• Measurement of repulsive forces between charged phospholipid bilayers

      Cowley, Alexandra Christina.; Department of Biological Sciences (Brock University, 1979-07-09)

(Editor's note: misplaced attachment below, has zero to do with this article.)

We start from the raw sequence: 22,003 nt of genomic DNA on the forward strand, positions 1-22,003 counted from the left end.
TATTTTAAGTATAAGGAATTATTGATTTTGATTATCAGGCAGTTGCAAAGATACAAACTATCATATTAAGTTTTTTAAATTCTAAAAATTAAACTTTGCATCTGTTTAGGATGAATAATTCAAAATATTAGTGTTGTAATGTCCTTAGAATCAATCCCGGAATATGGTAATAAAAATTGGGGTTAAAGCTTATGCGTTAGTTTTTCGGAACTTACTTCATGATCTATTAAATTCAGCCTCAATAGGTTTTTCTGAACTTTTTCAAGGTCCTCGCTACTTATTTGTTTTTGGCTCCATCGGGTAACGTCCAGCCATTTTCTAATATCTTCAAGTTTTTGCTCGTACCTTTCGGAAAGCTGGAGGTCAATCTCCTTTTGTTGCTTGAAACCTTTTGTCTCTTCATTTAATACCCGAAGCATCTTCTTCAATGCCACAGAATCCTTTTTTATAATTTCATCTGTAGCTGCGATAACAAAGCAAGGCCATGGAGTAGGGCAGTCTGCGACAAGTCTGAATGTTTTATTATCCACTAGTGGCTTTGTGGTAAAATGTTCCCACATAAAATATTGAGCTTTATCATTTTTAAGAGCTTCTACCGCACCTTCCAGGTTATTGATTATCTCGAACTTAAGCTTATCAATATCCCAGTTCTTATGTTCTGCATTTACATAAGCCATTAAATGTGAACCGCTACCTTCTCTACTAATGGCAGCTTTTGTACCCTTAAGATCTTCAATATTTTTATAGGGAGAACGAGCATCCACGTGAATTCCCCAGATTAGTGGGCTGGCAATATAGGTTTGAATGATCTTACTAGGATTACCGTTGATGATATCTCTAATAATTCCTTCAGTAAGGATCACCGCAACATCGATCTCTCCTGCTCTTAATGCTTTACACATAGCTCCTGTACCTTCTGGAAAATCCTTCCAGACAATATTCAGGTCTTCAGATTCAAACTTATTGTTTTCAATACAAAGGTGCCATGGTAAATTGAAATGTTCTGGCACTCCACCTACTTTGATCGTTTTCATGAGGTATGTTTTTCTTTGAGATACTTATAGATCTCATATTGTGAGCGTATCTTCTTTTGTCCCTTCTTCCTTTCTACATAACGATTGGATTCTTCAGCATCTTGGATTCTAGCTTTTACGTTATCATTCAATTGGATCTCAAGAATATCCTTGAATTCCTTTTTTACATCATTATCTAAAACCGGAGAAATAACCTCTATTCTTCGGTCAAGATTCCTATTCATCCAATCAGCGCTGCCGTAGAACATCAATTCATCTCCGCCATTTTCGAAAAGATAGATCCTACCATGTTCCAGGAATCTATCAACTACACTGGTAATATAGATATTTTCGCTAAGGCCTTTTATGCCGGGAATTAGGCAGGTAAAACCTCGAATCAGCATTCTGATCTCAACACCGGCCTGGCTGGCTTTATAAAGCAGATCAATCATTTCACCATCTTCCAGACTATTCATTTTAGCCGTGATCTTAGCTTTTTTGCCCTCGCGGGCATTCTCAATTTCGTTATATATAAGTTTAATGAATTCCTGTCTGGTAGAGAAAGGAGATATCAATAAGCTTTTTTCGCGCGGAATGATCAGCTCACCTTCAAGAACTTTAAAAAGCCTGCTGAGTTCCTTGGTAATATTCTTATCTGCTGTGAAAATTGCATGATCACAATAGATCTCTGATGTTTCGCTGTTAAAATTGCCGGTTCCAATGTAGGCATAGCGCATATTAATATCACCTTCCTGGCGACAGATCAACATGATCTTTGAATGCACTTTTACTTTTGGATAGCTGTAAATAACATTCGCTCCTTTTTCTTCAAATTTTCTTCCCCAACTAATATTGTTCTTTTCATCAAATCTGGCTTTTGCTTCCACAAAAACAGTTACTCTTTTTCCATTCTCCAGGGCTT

Electrostatic forces between membranes containing charged lipids were assumed to play an important role in influencing interactions between membranes long before quantitative measurements of such forces were available. ~ur measurements were designed to measure electrostatic forces between layers of lecithin charged with lipi~s carrying ionizable head groups. These experiments have shown that the interactions between charged lipid bila.yere are dominated by electrostatic forces only at separations greater than 30 A. At smaller separations the repulsion between charged bilayers is dominated by strong hydration forces. The net repulsive force between egg lecithin bilayers containing various amounts of cherged lipids (phosphatidylglycerol (PG) 5,10 ano 50 mole%, phosphatidyli. nosi tol (PI) 10 mole% and sodium oleate (Na-Ol) 3,5 and 10 mole%, where mole% gives the ratio of the number of moles' of .charged lipid to the total number of moles of all lipids present in the sample) was stuoied with the help ('If the osmotic streas technique described by LeNeveu et aI, (1977). Also, the forces between pure PG were j_nvestigated in the same manner. The results have been plotted showing variation of force as a function of bilay- _ er separation dw• All curVes 90 obtained called force curves, were found to be similar in sha.pe, showing two distinct regions, one when dw<.30 A is a region cf very rapid iiivariation of force with separation ( it is the region dominated by hydre,tion force) and second when dw> 40 A is a region of very slow variation of force with separB.tion ( it is the region dominated by the electrostatic force). Between these two regions there exists a transition area in which, in most systems studied, a phase separation of lipids into fractions containing different amounts of charged groups, was observed. A qualitative analysis showed that our results were v/ell described by the simple electrostatic double -le.yer theory. For quantitative agreement between measured and calculated force curves however, the charge density for the calculations had to be taken as half of that given by the number density of charged lipids present in the lecithin bilayers. It is not clear at the moment what causes such low apparent degree of ionization among the charged head groups, and further study is needed in this area.